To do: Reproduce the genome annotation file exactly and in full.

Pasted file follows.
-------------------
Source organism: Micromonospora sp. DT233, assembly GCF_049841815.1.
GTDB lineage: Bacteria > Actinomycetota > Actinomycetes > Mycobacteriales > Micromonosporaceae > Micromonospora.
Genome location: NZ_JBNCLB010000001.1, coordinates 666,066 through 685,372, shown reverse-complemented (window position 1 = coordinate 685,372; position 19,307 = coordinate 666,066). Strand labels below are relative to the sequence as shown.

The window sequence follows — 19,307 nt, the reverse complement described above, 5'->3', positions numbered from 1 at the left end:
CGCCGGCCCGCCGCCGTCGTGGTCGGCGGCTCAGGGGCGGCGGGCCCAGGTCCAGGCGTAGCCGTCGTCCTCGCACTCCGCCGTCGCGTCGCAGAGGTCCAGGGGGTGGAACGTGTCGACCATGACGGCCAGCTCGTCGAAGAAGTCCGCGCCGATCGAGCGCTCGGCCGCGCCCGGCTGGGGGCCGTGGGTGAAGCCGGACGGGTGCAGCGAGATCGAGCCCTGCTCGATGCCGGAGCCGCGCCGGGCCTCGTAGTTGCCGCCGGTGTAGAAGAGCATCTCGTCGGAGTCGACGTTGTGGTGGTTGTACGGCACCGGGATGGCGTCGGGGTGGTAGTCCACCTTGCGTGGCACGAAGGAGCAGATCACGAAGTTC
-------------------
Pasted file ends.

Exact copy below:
Source organism: Micromonospora sp. DT233, assembly GCF_049841815.1.
GTDB lineage: Bacteria > Actinomycetota > Actinomycetes > Mycobacteriales > Micromonosporaceae > Micromonospora.
Genome location: NZ_JBNCLB010000001.1, coordinates 666,066 through 685,372, shown reverse-complemented (window position 1 = coordinate 685,372; position 19,307 = coordinate 666,066). Strand labels below are relative to the sequence as shown.

The window sequence follows — 19,307 nt, the reverse complement described above, 5'->3', positions numbered from 1 at the left end:
CGCCGGCCCGCCGCCGTCGTGGTCGGCGGCTCAGGGGCGGCGGGCCCAGGTCCAGGCGTAGCCGTCGTCCTCGCACTCCGCCGTCGCGTCGCAGAGGTCCAGGGGGTGGAACGTGTCGACCATGACGGCCAGCTCGTCGAAGAAGTCCGCGCCGATCGAGCGCTCGGCCGCGCCCGGCTGGGGGCCGTGGGTGAAGCCGGACGGGTGCAGCGAGATCGAGCCCTGCTCGATGCCGGAGCCGCGCCGGGCCTCGTAGTTGCCGCCGGTGTAGAAGAGCATCTCGTCGGAGTCGACGTTGTGGTGGTTGTACGGCACCGGGATGGCGTCGGGGTGGTAGTCCACCTTGCGTGGCACGAAGGAGCAGATCACGAAGTTC